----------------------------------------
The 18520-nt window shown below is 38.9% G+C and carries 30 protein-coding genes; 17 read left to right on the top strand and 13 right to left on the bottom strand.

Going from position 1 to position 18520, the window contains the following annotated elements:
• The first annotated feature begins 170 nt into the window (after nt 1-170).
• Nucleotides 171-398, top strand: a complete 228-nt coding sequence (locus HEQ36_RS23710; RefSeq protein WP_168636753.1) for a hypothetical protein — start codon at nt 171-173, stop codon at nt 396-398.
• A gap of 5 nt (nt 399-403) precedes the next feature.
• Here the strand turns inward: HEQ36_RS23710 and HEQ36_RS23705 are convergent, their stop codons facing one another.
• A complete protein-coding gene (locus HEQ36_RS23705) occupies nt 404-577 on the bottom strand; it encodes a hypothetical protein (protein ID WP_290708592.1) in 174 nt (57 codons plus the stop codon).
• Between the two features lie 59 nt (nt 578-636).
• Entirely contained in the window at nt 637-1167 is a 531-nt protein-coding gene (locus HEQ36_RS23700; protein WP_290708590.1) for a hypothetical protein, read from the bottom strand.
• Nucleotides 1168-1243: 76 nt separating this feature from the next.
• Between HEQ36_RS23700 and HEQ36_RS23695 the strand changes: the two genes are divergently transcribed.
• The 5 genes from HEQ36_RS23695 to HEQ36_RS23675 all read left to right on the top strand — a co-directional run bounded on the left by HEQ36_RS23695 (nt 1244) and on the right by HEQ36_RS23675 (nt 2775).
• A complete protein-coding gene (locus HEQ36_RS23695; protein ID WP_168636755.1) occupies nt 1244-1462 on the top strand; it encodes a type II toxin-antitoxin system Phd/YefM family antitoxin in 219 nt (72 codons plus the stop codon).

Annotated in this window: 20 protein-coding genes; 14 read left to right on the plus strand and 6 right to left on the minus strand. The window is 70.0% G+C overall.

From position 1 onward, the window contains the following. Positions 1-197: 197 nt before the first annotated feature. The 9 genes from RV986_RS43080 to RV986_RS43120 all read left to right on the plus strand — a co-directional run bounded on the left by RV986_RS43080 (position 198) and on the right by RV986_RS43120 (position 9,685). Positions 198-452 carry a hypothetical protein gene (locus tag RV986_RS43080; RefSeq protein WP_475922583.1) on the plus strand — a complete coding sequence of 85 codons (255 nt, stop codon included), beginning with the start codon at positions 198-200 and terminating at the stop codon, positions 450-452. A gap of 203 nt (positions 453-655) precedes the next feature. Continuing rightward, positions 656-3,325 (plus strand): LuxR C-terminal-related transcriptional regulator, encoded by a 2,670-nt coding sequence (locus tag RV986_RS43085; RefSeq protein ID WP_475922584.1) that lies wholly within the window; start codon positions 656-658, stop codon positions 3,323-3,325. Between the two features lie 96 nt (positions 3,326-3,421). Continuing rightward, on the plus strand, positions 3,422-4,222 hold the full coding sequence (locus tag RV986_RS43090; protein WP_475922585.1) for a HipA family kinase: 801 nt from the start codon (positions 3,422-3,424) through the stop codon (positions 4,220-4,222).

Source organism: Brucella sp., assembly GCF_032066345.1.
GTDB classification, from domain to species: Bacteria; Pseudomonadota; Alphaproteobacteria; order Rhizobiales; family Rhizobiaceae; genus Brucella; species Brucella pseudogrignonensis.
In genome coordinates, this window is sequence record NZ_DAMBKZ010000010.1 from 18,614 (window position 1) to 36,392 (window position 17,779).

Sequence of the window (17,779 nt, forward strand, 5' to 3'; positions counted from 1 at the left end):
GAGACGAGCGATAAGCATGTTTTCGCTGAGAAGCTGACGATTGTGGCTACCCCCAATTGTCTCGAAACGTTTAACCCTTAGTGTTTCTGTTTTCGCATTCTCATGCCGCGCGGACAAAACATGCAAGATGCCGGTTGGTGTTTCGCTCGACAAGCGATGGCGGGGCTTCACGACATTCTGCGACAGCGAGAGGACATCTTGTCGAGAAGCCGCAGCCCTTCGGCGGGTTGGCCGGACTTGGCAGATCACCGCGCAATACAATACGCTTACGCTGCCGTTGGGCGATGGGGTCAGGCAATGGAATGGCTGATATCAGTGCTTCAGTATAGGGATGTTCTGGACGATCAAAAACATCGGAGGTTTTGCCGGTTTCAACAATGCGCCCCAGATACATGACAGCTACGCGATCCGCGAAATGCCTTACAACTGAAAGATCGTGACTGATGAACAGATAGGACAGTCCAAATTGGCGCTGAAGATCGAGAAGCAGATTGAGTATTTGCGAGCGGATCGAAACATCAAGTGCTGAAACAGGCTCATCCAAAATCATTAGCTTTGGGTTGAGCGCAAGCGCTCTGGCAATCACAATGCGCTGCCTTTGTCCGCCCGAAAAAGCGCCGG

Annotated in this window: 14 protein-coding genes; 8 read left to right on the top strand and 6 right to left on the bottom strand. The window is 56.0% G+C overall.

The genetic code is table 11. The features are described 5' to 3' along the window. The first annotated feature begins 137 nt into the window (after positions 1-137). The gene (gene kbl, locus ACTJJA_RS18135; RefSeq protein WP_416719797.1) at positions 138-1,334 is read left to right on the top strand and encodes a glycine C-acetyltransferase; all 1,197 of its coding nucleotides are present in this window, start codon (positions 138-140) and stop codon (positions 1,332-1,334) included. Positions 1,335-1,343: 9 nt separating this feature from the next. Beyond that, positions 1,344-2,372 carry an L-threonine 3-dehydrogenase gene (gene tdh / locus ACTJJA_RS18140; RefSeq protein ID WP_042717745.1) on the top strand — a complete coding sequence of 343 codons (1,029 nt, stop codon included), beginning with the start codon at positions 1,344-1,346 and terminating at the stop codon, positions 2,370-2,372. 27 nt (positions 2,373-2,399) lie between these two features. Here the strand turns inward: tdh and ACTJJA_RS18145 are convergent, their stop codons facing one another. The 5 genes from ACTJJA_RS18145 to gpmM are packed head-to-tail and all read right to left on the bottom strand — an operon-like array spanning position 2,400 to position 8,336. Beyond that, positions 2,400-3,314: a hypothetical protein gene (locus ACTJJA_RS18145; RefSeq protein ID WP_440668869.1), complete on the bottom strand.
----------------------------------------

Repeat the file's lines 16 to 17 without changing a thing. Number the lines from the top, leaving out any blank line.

Source organism: Brucella sp., assembly GCF_032066345.1.
GTDB classification, from domain to species: Bacteria; Pseudomonadota; Alphaproteobacteria; order Rhizobiales; family Rhizobiaceae; genus Brucella; species Brucella pseudogrignonensis.